Warning for cattle producers

29th March 2023

Bovine Ephemeral Fever cases prompt renewed warning for cattle producers

Local Land Services is urging producers to stay alert for signs of 3 Day Sickness in their herd following confirmed cases in cattle in the Northern Tablelands and northwest of the state.

This includes areas near Inverell, Warialda, Narrabri and Gunnedah and comes after a series of similar reports across the north coast of the state in January.

Local Land Services Team Leader Animal Biosecurity and Welfare Andrew Biddle said these latest incidents highlighted that the sickness was now spreading. “With this virus moving into new areas it is time for farmers to remain vigilant and keep a lookout for signs of Bovine Ephemeral Fever, more commonly known as 3 Day Sickness,” Mr Biddle said. “Signs include animals developing a high temperature, which makes them appear depressed and lethargic, while animals laying down, not feeding, appearing lame, drooling and nasal discharge are also common indications. Landholders who notice these signs should contact their Local Land Services District Veterinarian or local veterinary practice.”

Three-day sickness is an insect-transmitted virus of cattle that causes a high fever and pain in the muscles and joints, with symptoms usually lasting a few days before most cattle recover. Some cattle, especially bulls and heavier conditioned animals, may go down and take several days to get back to their feet, something Mr Biddle said can prompt an increased risk of other complications.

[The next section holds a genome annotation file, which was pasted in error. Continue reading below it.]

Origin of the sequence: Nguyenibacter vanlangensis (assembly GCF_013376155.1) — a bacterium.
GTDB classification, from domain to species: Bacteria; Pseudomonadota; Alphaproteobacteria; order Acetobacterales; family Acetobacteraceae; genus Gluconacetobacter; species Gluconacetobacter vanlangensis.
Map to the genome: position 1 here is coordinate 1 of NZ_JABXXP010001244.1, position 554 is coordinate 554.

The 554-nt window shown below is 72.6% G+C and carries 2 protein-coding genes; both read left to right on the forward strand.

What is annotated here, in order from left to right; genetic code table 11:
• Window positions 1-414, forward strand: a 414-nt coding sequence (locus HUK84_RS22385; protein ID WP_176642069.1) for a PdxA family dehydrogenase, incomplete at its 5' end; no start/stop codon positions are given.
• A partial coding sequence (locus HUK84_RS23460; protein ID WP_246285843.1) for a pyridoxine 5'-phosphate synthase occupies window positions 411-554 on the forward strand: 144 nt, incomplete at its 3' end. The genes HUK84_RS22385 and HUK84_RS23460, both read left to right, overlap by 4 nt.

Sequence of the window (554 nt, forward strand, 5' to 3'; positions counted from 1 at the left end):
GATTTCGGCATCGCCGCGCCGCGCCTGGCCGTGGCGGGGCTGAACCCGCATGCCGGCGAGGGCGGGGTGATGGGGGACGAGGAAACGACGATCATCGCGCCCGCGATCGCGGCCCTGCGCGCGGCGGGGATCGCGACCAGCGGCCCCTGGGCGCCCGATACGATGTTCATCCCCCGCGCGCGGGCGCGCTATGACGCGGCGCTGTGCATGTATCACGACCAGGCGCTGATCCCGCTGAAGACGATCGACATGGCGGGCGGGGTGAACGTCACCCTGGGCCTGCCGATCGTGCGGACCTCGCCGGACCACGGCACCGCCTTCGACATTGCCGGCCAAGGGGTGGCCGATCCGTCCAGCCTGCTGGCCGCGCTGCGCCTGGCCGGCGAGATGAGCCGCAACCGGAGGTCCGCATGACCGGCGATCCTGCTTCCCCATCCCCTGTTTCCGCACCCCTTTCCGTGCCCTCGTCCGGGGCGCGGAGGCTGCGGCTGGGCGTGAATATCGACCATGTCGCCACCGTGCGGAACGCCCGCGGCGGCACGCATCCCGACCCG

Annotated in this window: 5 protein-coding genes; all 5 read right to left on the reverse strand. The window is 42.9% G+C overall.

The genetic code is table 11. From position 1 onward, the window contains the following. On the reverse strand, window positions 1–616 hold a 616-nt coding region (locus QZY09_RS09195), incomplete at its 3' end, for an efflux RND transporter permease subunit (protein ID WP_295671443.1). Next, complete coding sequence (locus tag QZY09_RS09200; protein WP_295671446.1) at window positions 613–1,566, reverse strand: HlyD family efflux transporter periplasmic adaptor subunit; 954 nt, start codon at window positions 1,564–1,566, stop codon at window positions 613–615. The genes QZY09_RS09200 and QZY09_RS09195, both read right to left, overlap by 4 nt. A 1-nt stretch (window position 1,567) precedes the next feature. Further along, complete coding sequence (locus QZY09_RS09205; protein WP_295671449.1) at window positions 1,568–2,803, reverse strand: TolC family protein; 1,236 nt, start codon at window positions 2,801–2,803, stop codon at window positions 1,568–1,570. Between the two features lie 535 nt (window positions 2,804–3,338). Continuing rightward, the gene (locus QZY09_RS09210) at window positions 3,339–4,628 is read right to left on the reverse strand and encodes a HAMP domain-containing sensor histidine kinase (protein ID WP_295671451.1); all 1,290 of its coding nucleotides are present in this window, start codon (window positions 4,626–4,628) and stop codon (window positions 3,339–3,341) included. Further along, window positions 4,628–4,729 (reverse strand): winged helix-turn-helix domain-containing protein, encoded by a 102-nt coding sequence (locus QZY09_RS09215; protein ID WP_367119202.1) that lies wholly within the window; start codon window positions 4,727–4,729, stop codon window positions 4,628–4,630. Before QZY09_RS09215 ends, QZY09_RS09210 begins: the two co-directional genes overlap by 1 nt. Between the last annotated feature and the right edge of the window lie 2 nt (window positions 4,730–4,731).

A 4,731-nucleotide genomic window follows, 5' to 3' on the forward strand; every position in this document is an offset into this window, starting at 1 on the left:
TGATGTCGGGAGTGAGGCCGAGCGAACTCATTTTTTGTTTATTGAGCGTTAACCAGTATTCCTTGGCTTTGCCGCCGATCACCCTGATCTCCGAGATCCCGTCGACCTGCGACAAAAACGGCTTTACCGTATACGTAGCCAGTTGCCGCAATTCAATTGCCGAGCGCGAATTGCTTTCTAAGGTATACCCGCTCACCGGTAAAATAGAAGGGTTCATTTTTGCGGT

“Untreated animals may die, there is risk of pneumonia, while pregnant cows may abort, and bulls can become infertile for up to six months. Minimising the impact of 3 Day Sickness in your herd will depend on regular observation and timely treatment. Ensure your cattle have easy access to water and shade and that you intervene early with assistance rather than wait too long.

Medication is also highly effective in bringing down fever and reducing muscle and joint pain and can be obtained in consultation with a private veterinarian.”

For more information, contact your local LLS District Veterinarian or visit https://www.lls.nsw.gov.au/.